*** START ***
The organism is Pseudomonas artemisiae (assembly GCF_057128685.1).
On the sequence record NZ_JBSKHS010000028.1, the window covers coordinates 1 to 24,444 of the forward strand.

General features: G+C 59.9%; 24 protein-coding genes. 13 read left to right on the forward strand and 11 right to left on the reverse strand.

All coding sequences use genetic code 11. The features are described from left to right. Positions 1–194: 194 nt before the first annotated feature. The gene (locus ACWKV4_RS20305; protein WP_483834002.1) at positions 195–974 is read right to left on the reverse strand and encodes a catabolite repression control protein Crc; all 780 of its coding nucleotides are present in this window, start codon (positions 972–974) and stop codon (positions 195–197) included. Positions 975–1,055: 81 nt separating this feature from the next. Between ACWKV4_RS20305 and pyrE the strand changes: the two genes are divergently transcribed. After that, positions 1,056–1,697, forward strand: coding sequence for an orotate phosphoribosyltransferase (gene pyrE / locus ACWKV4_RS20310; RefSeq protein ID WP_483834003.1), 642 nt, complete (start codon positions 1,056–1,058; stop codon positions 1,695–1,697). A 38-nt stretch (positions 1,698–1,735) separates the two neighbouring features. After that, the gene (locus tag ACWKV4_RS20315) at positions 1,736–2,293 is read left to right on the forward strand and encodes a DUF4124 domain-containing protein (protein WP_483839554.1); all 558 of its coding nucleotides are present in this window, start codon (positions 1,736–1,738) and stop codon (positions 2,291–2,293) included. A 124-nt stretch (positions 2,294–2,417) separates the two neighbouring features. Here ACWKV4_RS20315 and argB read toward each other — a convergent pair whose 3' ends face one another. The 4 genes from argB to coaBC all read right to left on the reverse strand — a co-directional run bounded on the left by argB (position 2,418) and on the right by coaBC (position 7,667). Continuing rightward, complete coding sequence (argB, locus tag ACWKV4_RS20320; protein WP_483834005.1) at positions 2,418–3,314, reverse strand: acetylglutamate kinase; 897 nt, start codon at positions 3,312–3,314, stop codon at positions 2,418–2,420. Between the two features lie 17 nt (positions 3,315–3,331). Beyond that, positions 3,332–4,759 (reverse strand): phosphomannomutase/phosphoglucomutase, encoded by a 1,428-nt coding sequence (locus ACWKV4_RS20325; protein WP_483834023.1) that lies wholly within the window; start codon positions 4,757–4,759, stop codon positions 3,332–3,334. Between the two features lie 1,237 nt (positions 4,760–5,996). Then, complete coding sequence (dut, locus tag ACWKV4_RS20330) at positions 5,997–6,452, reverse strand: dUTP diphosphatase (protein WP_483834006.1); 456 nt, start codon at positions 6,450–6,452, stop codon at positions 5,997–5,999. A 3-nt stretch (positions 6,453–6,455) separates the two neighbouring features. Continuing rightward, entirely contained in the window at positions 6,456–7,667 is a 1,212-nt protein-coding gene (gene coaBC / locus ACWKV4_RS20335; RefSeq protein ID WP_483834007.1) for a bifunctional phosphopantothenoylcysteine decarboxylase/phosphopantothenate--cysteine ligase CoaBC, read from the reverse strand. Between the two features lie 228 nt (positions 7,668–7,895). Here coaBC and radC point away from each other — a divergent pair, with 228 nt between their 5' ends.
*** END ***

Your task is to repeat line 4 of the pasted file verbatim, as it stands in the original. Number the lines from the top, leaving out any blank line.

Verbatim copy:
All coding sequences use genetic code 11. The features are described from left to right. Positions 1–194: 194 nt before the first annotated feature. The gene (locus ACWKV4_RS20305; protein WP_483834002.1) at positions 195–974 is read right to left on the reverse strand and encodes a catabolite repression control protein Crc; all 780 of its coding nucleotides are present in this window, start codon (positions 972–974) and stop codon (positions 195–197) included. Positions 975–1,055: 81 nt separating this feature from the next. Between ACWKV4_RS20305 and pyrE the strand changes: the two genes are divergently transcribed. After that, positions 1,056–1,697, forward strand: coding sequence for an orotate phosphoribosyltransferase (gene pyrE / locus ACWKV4_RS20310; RefSeq protein ID WP_483834003.1), 642 nt, complete (start codon positions 1,056–1,058; stop codon positions 1,695–1,697). A 38-nt stretch (positions 1,698–1,735) separates the two neighbouring features. After that, the gene (locus tag ACWKV4_RS20315) at positions 1,736–2,293 is read left to right on the forward strand and encodes a DUF4124 domain-containing protein (protein WP_483839554.1); all 558 of its coding nucleotides are present in this window, start codon (positions 1,736–1,738) and stop codon (positions 2,291–2,293) included. A 124-nt stretch (positions 2,294–2,417) separates the two neighbouring features. Here ACWKV4_RS20315 and argB read toward each other — a convergent pair whose 3' ends face one another. The 4 genes from argB to coaBC all read right to left on the reverse strand — a co-directional run bounded on the left by argB (position 2,418) and on the right by coaBC (position 7,667). Continuing rightward, complete coding sequence (argB, locus tag ACWKV4_RS20320; protein WP_483834005.1) at positions 2,418–3,314, reverse strand: acetylglutamate kinase; 897 nt, start codon at positions 3,312–3,314, stop codon at positions 2,418–2,420. Between the two features lie 17 nt (positions 3,315–3,331). Beyond that, positions 3,332–4,759 (reverse strand): phosphomannomutase/phosphoglucomutase, encoded by a 1,428-nt coding sequence (locus ACWKV4_RS20325; protein WP_483834023.1) that lies wholly within the window; start codon positions 4,757–4,759, stop codon positions 3,332–3,334. Between the two features lie 1,237 nt (positions 4,760–5,996). Then, complete coding sequence (dut, locus tag ACWKV4_RS20330) at positions 5,997–6,452, reverse strand: dUTP diphosphatase (protein WP_483834006.1); 456 nt, start codon at positions 6,450–6,452, stop codon at positions 5,997–5,999. A 3-nt stretch (positions 6,453–6,455) separates the two neighbouring features. Continuing rightward, entirely contained in the window at positions 6,456–7,667 is a 1,212-nt protein-coding gene (gene coaBC / locus ACWKV4_RS20335; RefSeq protein ID WP_483834007.1) for a bifunctional phosphopantothenoylcysteine decarboxylase/phosphopantothenate--cysteine ligase CoaBC, read from the reverse strand. Between the two features lie 228 nt (positions 7,668–7,895). Here coaBC and radC point away from each other — a divergent pair, with 228 nt between their 5' ends.